Brannon and Knoblauch, "On Students' Rights to Their Own Texts: A Model of Teacher Response"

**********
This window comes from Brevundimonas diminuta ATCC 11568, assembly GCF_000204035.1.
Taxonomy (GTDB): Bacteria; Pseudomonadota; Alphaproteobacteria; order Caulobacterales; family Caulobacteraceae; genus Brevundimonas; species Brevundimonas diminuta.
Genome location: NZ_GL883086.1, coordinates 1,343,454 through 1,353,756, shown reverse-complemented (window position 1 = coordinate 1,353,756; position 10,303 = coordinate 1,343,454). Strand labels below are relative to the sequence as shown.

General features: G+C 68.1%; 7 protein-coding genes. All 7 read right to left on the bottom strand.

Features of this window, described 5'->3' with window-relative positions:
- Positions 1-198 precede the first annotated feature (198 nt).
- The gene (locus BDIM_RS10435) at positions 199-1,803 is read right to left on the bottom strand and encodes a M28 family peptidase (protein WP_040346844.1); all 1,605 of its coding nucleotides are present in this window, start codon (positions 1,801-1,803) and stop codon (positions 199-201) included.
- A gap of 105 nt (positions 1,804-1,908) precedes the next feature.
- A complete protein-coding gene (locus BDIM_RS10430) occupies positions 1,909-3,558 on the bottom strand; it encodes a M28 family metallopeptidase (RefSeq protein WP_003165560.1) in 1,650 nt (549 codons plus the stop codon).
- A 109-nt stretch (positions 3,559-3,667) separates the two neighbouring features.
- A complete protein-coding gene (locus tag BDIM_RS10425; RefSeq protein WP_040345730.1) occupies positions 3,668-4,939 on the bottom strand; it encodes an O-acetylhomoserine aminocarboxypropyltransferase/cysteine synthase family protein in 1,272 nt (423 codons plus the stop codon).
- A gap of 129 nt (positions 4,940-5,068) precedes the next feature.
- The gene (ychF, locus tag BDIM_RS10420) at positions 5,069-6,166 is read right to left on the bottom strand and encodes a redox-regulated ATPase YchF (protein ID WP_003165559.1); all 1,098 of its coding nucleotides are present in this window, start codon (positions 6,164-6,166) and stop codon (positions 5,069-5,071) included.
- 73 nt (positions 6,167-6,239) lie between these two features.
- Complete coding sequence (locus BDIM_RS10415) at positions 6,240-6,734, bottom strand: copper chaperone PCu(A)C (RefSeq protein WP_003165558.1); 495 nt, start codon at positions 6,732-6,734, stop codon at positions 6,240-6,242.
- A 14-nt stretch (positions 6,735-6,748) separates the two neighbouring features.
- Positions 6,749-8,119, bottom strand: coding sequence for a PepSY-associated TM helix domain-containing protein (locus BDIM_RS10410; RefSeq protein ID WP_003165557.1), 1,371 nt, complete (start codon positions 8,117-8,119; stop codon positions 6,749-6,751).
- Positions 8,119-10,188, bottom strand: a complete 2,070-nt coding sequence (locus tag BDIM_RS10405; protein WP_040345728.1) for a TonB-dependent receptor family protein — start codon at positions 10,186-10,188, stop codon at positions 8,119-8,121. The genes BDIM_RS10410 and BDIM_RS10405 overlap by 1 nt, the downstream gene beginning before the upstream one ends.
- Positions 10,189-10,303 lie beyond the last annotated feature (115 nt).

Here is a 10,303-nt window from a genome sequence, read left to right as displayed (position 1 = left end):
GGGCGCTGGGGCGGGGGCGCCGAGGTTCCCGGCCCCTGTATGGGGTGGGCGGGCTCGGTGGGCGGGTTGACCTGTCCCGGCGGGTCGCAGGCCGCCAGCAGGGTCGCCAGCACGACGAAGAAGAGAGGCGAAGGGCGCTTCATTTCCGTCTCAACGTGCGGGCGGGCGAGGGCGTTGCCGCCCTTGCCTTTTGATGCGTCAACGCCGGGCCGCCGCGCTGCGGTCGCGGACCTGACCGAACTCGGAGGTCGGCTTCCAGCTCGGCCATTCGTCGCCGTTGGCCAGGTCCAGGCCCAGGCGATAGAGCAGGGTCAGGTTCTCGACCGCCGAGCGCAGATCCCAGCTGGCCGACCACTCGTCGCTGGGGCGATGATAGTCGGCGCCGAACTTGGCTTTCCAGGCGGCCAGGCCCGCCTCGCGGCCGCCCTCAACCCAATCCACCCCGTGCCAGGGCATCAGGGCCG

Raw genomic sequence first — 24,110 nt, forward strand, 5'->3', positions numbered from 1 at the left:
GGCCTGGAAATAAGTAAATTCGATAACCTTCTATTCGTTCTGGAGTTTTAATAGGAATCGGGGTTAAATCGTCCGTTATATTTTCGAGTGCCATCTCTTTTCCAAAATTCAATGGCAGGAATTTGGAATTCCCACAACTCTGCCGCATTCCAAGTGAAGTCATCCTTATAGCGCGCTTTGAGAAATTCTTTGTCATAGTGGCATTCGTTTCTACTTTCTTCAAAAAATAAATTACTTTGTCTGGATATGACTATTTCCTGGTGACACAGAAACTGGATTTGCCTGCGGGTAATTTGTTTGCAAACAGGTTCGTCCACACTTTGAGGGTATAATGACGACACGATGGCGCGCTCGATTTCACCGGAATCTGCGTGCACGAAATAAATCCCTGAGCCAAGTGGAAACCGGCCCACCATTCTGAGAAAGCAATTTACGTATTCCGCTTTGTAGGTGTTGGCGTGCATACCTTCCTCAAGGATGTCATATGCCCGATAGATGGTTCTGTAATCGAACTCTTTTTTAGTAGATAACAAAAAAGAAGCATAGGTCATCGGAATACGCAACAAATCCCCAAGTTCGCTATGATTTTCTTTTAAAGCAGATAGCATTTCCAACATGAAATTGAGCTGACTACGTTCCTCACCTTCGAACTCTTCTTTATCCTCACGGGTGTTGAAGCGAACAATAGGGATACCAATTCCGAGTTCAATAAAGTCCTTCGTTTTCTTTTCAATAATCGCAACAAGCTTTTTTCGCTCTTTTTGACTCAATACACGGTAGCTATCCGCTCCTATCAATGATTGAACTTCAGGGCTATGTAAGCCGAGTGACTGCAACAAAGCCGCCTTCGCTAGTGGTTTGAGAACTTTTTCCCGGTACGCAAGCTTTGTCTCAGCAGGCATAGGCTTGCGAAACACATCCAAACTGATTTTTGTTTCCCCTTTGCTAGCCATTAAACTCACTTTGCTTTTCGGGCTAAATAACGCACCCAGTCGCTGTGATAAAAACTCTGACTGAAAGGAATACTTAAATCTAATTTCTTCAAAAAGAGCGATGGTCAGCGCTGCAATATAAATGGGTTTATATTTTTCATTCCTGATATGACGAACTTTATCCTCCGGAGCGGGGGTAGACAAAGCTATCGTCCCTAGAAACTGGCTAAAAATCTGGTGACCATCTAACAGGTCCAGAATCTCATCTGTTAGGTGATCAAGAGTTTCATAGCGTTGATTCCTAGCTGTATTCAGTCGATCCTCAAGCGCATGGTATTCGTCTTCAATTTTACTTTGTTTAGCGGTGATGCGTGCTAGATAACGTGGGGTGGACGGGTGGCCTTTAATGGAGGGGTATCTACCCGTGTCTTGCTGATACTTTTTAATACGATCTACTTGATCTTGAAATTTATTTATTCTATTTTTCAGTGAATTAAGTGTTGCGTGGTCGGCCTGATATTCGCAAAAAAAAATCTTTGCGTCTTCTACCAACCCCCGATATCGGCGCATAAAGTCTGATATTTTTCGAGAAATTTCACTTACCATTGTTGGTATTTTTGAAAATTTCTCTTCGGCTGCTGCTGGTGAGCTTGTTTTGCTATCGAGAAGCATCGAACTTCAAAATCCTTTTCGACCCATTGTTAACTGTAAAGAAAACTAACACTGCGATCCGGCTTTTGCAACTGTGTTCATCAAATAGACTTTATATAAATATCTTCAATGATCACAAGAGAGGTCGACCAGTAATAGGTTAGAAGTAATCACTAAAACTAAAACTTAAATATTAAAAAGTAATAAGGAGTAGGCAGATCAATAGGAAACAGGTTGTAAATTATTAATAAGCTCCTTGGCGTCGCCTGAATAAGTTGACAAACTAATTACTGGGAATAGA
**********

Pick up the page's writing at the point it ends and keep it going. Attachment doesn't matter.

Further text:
The authors contend that, when writing instructors read student work, we sometimes ignore the writer's intentions and impose our own "ideal text" on the writer. When we thus "appropriate" a student's text, we often focus more on making sentence level corrections to the work which, while well-intended, has the effect of showing students that the "teacher's agenda is more important than [the student's]" (214). Further, this focus "compromise[s] both our ability to help students say effectively what they truly want to say and our ability to recognize legitimately diverse ways of saying it" (215). Instructors should move away from this "paternalistic" approach to a more student-centered focus where we provide feedback that can help facilitate revision. Multiple draft assignments can help accomplish this goal, as can individual conferences where the instructor acts as "sounding board" rather than as "authority" (218). Peer response and instructor comments (but not corrections) are also important in helping the writer make effective choices in revision. Even when "face to face" interaction with the writer is not possible, the authors suggest "simulating" a conference by having the student write out their intentions for a draft in the right hand column next to the actual text of the draft in the left. The instructor thus has a much clearer view of the writer's intentions and can comment more effectively on the work to help the writer realize those intentions. Brannon and Knoblauch acknowledge that, at some point, student writing must be evaluated. Evaluation should only occur, they argue, after the writer has received peer and instructor feedback, has had the opportunity to revise, and has decided on their own that they are ready to have their work evaluated (221).